Four years ago, Clive Woodward's England team went down under and returned with the Webb Ellis trophy, as Champions of the World. They had the 'usual' heroes' welcome: thousands crammed in to Heathrow airport (including my sister who, by shouting 'Press! Press!' and flashing her driving-licence about, managed to get to the front row and to 'stroke' Josh Lewsey as he passed by), a reception at the Palace, and an open-top ticker-tape parade through The Strand and Trafalgar Square.
Like other notable sporting tournaments, the 2003 Rugby World Cup had its iconic few seconds. You know the one; That Drop Kick By Jonny Wilkinson. Instantly, it joined the lofty ranks of defining moments of living history. "Where were you when Hurst scored that goal? When Neil Armstrong walked on the moon? When JFK, John Lennon, and JR were shot? When you heard about Diana? When the second plane hit the Twin Towers? When Jonny kicked That Drop Goal?"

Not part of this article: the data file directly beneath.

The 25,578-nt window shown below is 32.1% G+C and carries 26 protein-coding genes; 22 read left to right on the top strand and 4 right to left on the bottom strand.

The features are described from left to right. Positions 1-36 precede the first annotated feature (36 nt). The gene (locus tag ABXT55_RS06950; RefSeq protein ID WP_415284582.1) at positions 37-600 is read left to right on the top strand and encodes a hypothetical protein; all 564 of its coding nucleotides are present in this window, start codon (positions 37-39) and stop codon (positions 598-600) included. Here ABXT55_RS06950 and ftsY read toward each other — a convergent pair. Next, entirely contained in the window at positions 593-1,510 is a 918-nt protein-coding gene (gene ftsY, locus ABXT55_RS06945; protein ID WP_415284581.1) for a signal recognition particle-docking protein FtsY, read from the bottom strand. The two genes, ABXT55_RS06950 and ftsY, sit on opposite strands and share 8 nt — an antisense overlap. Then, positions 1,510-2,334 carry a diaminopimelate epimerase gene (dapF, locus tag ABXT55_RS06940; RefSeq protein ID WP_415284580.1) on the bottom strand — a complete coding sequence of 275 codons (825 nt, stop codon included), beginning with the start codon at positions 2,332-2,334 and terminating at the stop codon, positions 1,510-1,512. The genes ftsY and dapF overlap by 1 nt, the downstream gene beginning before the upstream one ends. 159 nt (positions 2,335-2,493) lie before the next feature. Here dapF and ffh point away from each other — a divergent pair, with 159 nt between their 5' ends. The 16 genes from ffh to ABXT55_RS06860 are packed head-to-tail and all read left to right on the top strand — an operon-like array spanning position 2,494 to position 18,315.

The unusual time of that rugby match made for a memorable watching experience. I was hosting a TV-watching pyjama party in a small room above the highstreet. One of my friends was watching from outside the patio doors, chain smoking in the pouring rain, because the stress (exacerbated by early morning alcohol) inside the room had gotten too much for him. Another was rousing from consciousness after oversleeping and thought it was an extension of his dream for a good five minutes. Thousands of others were enjoying the camaraderie of work colleagues in a unique way.
This rugby world cup is in France, which will mean that more England, Wales, Scotland and Ireland fans will be there if one of the home nations pull off an improbable victory in the final. For those of us watching at home, however, the watching experience is going to be nothing like as quirky as last time, with the matches on at boringly sensible evening times. "Where were you when Shane Williams scored that try?" they will ask for a decade in Wales, "in the pub, watching it on the telly", millions of fans will identically reply.